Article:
Japan, Sri Lanka to beef up maritime security alliance

Japan plans to strengthen its maritime security alliance with Sri Lanka to curb China’s growing influence on countries with Indian Ocean coastlines, The Asahi Shimbun reported today.
A joint statement on maritime security cooperation will be issued after a meeting between Prime Minister Shinzo Abe and Sri Lankan President Mahinda Rajapaksa on March 14, sources said.
The Japanese newspaper report said that China, which replaced Japan as the largest aid provider to Sri Lanka in 2009, has been helping with construction of a number of port facilities in countries around India in a strategy known as the “String of Pearls.”
A government source said tightening ties with Sri Lanka is “a step toward driving a wedge into the String of Pearls.”
In the planned joint statement, Japan and Sri Lanka will confirm “the importance of the rule of law based on the principles of international laws, such as the U.N. Convention on the Law of the Sea,” according to the sources.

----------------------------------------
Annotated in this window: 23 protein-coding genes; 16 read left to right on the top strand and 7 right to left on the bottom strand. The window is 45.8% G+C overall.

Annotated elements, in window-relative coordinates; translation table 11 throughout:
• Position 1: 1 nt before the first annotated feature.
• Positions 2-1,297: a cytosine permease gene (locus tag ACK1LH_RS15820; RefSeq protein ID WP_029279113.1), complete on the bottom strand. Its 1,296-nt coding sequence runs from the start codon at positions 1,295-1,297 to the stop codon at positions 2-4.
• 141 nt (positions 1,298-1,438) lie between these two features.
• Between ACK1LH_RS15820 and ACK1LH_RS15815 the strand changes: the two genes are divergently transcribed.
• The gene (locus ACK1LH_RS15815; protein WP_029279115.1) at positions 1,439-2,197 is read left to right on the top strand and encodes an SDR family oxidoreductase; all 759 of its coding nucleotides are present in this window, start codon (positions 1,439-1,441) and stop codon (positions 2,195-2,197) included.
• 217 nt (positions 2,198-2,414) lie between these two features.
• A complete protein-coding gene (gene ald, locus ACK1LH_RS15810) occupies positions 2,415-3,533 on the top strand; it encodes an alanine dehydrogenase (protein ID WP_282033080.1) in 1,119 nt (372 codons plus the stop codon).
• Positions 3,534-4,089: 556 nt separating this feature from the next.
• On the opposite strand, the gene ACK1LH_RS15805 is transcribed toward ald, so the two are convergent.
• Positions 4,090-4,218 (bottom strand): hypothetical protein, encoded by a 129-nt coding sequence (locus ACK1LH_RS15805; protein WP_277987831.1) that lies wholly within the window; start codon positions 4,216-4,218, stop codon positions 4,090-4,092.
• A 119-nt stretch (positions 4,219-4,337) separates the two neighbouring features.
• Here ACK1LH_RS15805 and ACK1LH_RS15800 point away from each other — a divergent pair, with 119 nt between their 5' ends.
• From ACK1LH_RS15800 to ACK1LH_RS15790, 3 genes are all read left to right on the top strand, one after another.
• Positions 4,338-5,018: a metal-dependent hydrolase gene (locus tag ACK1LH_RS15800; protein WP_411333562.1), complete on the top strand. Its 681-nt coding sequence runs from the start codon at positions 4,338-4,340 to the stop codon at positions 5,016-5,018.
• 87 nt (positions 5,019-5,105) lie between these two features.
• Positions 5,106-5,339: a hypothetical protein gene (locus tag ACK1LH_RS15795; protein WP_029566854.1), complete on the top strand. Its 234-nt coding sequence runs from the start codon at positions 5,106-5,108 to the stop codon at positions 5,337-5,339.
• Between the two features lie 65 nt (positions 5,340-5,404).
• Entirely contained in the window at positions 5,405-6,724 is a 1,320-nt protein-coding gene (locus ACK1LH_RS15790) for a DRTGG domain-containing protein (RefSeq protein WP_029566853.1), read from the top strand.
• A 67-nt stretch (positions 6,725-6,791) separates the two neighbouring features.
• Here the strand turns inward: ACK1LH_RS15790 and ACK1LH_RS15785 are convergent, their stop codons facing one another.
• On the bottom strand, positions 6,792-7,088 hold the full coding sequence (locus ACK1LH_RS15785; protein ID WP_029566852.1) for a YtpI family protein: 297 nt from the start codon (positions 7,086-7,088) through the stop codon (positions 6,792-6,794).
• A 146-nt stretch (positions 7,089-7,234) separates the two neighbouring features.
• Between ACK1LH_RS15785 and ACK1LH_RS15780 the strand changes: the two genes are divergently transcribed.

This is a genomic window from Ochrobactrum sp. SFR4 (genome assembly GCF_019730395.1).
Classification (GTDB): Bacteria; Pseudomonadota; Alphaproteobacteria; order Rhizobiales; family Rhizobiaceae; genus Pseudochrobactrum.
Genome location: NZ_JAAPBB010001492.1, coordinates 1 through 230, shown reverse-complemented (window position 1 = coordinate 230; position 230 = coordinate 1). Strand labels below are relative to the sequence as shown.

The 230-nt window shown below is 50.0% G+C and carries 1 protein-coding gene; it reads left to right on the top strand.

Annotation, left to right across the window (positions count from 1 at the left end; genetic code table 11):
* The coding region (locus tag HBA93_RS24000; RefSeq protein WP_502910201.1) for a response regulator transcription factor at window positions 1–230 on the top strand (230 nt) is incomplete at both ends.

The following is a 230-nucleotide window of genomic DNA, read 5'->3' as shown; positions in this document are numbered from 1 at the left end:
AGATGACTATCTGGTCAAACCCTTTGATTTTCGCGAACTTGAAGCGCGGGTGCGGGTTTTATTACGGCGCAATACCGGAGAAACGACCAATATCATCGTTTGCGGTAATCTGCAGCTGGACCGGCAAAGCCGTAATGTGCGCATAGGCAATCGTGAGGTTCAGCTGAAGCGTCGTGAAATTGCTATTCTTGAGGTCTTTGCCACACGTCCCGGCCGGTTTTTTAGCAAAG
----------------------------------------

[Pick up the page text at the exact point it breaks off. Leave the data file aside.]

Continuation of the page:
Specifically, the statement will refer to the expansion of cooperation between Sri Lanka’s maritime security authorities and the Japan Coast Guard and between the Sri Lankan Navy and Japan’s Maritime Self-Defense Force, respectively.
Sri Lanka is located in a strategic position along sea lanes in the Indian Ocean.
One possible component of the String of Pearls is a large port facility under construction with Chinese investment in Sri Lanka’s Hambantota, near where Rajapaksa was born.
A senior Foreign Ministry official expressed concerns about the facility, saying, “It could be converted into a military port for China’s navy.”
China has also been expanding its influence elsewhere in the region through economic assistance. It has supported construction of port facilities in Gwadar in Pakistan and Chittagong in Bangladesh.
India has also been alarmed by the String of Pearls, which surrounds the largest South Asian country.